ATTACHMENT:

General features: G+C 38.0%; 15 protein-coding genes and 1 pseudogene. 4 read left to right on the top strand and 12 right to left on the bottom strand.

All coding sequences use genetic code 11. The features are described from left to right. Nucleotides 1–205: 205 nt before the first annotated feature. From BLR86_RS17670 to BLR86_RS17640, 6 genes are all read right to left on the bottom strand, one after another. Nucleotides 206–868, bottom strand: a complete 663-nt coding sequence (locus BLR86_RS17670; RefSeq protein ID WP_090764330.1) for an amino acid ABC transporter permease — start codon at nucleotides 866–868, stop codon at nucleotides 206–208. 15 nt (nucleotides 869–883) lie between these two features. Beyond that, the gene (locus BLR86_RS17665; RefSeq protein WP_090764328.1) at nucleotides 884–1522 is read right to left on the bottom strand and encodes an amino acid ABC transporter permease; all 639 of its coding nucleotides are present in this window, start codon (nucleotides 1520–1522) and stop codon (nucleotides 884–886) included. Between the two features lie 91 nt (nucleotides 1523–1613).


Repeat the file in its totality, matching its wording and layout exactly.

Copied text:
General features: G+C 38.0%; 15 protein-coding genes and 1 pseudogene. 4 read left to right on the top strand and 12 right to left on the bottom strand.

All coding sequences use genetic code 11. The features are described from left to right. Nucleotides 1–205: 205 nt before the first annotated feature. From BLR86_RS17670 to BLR86_RS17640, 6 genes are all read right to left on the bottom strand, one after another. Nucleotides 206–868, bottom strand: a complete 663-nt coding sequence (locus BLR86_RS17670; RefSeq protein ID WP_090764330.1) for an amino acid ABC transporter permease — start codon at nucleotides 866–868, stop codon at nucleotides 206–208. 15 nt (nucleotides 869–883) lie between these two features. Beyond that, the gene (locus BLR86_RS17665; RefSeq protein WP_090764328.1) at nucleotides 884–1522 is read right to left on the bottom strand and encodes an amino acid ABC transporter permease; all 639 of its coding nucleotides are present in this window, start codon (nucleotides 1520–1522) and stop codon (nucleotides 884–886) included. Between the two features lie 91 nt (nucleotides 1523–1613).